Dec 12, 2012

How To Communicate with Alzheimer's Patients During the Holidays

The Holiday's are a time to remember the memories of years gone by. So let's just agree it is all about memories, and not about memory.

By Bob DeMarco
Alzheimer's Reading Room

How To Communicate with Alzheimer's Patients During the Holidays
The holidays are here and the Internet is chock full of advice and tips on how to handle your Alzheimer's patient during this period.

I feel like my head is going to explode. Reading all this stuff is enough to give you a headache.

So here is my simple approach to communicating with a person who is deeply forgetful.

First up, forget about memory and start thinking memories. Alzheimer's patients can't remember what they just ate. But you might be surprised to learn they have very good memories. Yep.

So let me ask you. Do people ever start whipping out old pictures and then laughing at them during the Holiday's. You know that picture of me running around naked when I am like 2 years old. Everyone seems to think that picture is very funny.

Or, how about the picture of me they call the care package, the one where I am so skinny that my ribs are sticking out.

Holidays are often used to remember the past. Not remember, remember the memories.

Get the pictures, or videos or movies out.

If you start laughing so will your Alzheimer's patients.

How do I know this? Because you are going to put them in the WayBac machine. And once they go Waybac, they will act Waybac. Well maybe not as animated as you and me, but more animated than usual.

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Some people asked me, how should I talk to Dotty? This one was very simple. With your mouth. Give me a break. I am feeling kind of feisty today.

The real answer on how to talk to a person with Alzheimer's goes like this.
  • Smile.
  • Hold their hand.
  • Let them do the talking.

Let them do the talking. Whew. Most people know how to talk, but are not very good at listening.

Go with the flow.

My sister Joanne was very good at going with the flow with Dotty.

For example, Dotty would start complaining about her Volkswagon and how she needed to get it fixed so she could start driving herself around and get a job.

So Joanne would start discussing the VW with Dotty and then offer to help her get it fixed tomorrow or next week. Dotty seemed to accept this.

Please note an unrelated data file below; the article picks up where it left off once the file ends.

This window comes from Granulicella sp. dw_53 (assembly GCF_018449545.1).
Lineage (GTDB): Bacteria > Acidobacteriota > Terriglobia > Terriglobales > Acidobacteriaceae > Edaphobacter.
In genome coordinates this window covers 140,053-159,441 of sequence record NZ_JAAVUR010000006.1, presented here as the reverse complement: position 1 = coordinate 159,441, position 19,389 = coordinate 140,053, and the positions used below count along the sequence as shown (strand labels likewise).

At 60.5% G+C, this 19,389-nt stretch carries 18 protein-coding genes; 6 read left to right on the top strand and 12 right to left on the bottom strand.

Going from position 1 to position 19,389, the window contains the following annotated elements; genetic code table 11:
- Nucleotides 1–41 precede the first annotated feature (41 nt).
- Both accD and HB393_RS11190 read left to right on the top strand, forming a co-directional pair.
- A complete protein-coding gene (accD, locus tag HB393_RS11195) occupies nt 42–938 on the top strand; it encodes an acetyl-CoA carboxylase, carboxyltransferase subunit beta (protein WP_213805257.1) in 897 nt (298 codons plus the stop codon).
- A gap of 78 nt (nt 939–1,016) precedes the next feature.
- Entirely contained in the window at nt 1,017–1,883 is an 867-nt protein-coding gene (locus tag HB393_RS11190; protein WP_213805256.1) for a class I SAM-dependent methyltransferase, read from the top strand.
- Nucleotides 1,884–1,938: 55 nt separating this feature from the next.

By the way, did I mention that no one had seen that VW in 30 years? That Dotty hadn't driven a car in nine years. And, that Dotty had not worked in about 15 years.

Go with the flow.

Once in motion the Alzheimer's patient will stay in motion.

When deciding what can and will work with an Alzheimer's patient think about what they liked to do at family gatherings in the past. Sit out in the kitchen and yak? Play games? What did they do. There you go, just do it.

Forget about memory for the day. Does it really matter whether an Alzheimer's patient can remember a name or face? Does it?

What does matter is the look on the persons face that they can't remember. Is the person they can't remember smiling? If so, guess what, they know them.

Ever hear of the designated driver? Well, if your Alzheimer's patient gets tired, get a designated napper. Have the person lead them into a bed room and lay down in the bed with them and, Do What? Yak until they fall asleep.

Some people complain that Alzheimer's patients get mean or narly when there is too much noise. So let me ask, if you put them in a place that is noisy and they get bent out of shape, who's fault is it? Their fault, or your fault? I'll let you answer this one.

I know someone is going to say, if you know one Alzheimer's patient you know one Alzheimer's patient. Well this is probably going to hurt someone's feeling. That is an excuse. An easy way to place the blame on someone else, usually the Alzheimer's patient.

As should be obvious, Alzheimer's patients are in different stages of progression of the disease. So it should come as no surprise that sometimes you have to think beyond the obvious and tailor make your own program - agenda so to speak.

Most Alzheimer's patients are loving, caring and sweet. Like you and me they just want to have fun.

Let me ask you. Does a 2 year old have the same needs as a 25 year old? Would you leave the 2 year old home just because they might cry a lot?

You have to adapt to the situation.

You must look at the situation from the perspective of the Alzheimer's patient.

You must look from their eyes and resist the temptation to make it all about "you".

Smile. Bring out the memories. Listen respectfully to the tall tales. Laugh among yourselves.

Assume going in that everyone is going to have a good time, including the person living with Alzheimer's.

Have realistic expectations. It will never be like it once was. But, it will be better than you might imagine if you resist the temptation to think negatively.

Its gonna be a great day. Smile, touch, memories, kitchen, yak. Keep it very simple.

You are going to feel good about yourself when it is all said and done.

Just you wait and see.

Try it and let me know after the Holiday's.

I know you can do it.

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Bob DeMarco
Bob DeMarco is the Founder of the Alzheimer's Reading Room and an Alzheimer's caregiver. The ARR knowledge base contains more than 3,811 articles with more than 306,100 links on the Internet. Bob lives in Delray Beach, FL.

Original content Bob DeMarco, the Alzheimer's Reading Room